On my first day of community college, I didn’t have my voice. I’d come down with a cold and my voice completely disappeared and I remember thinking it was a good thing before I walked into my first class because I was shy and didn’t know a living soul on campus and losing my voice was a good excuse not to have to talk to anyone. But it was bad. An isolating feeling that only amplified how alone I was after all my high school friends left for universities around California. I remember a student body member in front of the bookstore asked me how I was doing. I just smiled. For three days I couldn’t talk to anyone and for two years I didn’t make a single friend.
Since I began working in an early childhood classroom, I find myself telling the students, “Use your words” on a daily basis. While tying their shoes, working on a puzzle, fighting with a friend, they tend to escalate to emotions quickly and that engine wind-up whine of crying can be heard in all corners of the classroom. My first response is to walk over and remind them to talk. Use your words I will say again. Or if someone tattles on or complains about another student I ask if they have talked about it. Did you tell him how you feel?
After I transferred to a 4-year university I declared my major as English. I spent years reading and writing. I started studying creative writing. I took my first poetry class. I wrote I wrote I wrote I eventually went to graduate school for writing. Like all my fellow classmates, we love words. I think we tend to place ourselves high on a shelf of people who are able to tap into their feelings and are able to put them into words and find new ways of exploring them. I like knowing how I feel and I like shaping that into some kind of art.
Last night I started crying instead of talking. I felt anxious about my relationship with my significant other. So instead of maturely talking about it, looking step-by-step at my various feelings and perspectives, I started crying. My communication skills are no more advanced than the 3-year-olds I work with. My emotions were doing the talking. At one point I even answered “I don’ t know” when asked what I was thinking. It makes me feel embarrassed. Un-evolved. Worried it’ll happen again. For someone who prides herself on her mature ability to communicate, I kind of suck at it in intimate relationships. It makes me wonder how many people in intimate partnerships revert back to the habits we had in kindergarten. Going to a second party to whine. Pouting and hoping someone else notices. Pretending we don’t see the mess we just made.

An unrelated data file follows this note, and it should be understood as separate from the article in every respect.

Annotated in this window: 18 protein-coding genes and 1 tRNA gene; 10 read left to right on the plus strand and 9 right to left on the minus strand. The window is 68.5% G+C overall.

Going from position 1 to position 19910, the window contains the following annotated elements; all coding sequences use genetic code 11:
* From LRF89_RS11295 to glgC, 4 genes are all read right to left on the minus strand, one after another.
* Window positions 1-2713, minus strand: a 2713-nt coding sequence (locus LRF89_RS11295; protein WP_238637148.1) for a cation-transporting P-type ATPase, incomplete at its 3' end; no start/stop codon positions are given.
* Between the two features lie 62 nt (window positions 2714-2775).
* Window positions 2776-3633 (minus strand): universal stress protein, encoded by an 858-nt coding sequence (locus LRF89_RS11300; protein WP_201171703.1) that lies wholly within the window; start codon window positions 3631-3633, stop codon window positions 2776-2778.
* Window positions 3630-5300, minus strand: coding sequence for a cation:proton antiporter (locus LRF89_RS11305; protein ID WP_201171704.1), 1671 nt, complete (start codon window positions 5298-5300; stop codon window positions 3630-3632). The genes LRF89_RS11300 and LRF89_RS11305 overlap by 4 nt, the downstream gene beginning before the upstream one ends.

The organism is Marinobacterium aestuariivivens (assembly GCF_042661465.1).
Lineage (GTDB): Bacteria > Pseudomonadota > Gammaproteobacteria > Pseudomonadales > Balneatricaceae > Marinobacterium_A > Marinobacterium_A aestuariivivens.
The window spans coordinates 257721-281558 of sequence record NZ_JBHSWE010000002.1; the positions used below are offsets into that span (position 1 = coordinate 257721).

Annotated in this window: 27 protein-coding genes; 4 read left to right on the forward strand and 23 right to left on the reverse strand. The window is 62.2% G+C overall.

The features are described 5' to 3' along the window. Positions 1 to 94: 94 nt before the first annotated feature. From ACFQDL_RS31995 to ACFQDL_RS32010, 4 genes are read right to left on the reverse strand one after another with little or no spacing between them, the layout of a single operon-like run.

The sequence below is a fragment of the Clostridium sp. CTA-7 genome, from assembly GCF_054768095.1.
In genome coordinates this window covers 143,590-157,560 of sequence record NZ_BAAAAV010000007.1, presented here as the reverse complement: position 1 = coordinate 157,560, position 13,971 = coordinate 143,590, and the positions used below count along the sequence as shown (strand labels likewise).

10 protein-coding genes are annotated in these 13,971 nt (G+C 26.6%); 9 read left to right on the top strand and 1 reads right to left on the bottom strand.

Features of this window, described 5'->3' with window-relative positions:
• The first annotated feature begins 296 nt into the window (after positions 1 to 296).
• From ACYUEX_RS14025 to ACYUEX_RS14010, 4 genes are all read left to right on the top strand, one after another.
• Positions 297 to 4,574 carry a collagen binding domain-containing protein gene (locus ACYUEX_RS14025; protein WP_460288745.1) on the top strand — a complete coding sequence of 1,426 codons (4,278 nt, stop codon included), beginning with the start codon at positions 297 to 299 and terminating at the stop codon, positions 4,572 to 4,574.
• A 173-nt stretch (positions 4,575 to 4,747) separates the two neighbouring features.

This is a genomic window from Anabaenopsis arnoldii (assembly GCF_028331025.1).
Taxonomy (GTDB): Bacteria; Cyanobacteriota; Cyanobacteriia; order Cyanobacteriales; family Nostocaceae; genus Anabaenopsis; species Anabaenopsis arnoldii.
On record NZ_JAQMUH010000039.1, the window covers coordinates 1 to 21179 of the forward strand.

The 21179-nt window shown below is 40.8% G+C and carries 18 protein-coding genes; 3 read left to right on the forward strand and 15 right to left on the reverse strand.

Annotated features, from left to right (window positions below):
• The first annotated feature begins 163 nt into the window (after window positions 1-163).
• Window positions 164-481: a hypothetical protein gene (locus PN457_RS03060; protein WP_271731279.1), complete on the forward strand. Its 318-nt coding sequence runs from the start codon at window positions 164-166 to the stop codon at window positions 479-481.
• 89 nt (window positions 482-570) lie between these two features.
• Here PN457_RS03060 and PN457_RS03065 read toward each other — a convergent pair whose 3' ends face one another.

My grandmother has Alzheimer’s and is losing her words. It’s like this: I once saw a flower girl at an outdoor wedding walking towards the aisle with the basket of petals in her hand. The wind was blowing petals out, sweeping them away. The girl didn’t notice. The thought terrifies me. No longer having the words you used to. It is bad when you can see fear in her face and all you can do is try to offer her a word or drink some more sweet tea she made you with one too many packets of artificial sweetener. She will stop mid-sentence. And I can see her rummaging like someone stooped at a closet, throwing jackets and shoes and scarves behind them looking for the one thing they can’t find.
During my first semester at community college I took Speech 101. I remember sitting in the class on the first day listening to the other students. Everyone started making the connection that they’d all waited until their very last semester to take the pre-requisite. Everyone dreaded taking speech, they’d rather take math again haha yeah this was the one we kept putting off. One of the students in our class, sitting near the front, was deaf. He had an interpreter. He was unable to speak verbally. For our mid-term we had to stand in front of the class and give a persuasive speech. I don’t remember any other speech except for the deaf student’s speech, who talked about the importance of donating blood. Despite being unable to give a speech with his vocal chords, his was the loudest speech. I can still remember how he started the speech: sitting in a chair at a desk, slamming his forehead onto the table, reaching up in shock at his forehead and pulling his hands away to reveal fake blood dripping down his face. He tore off his plain shirt and revealed a blood donor shirt. I remember all of this even though it was 9 years ago. Something happens to us when we lose the ability to talk.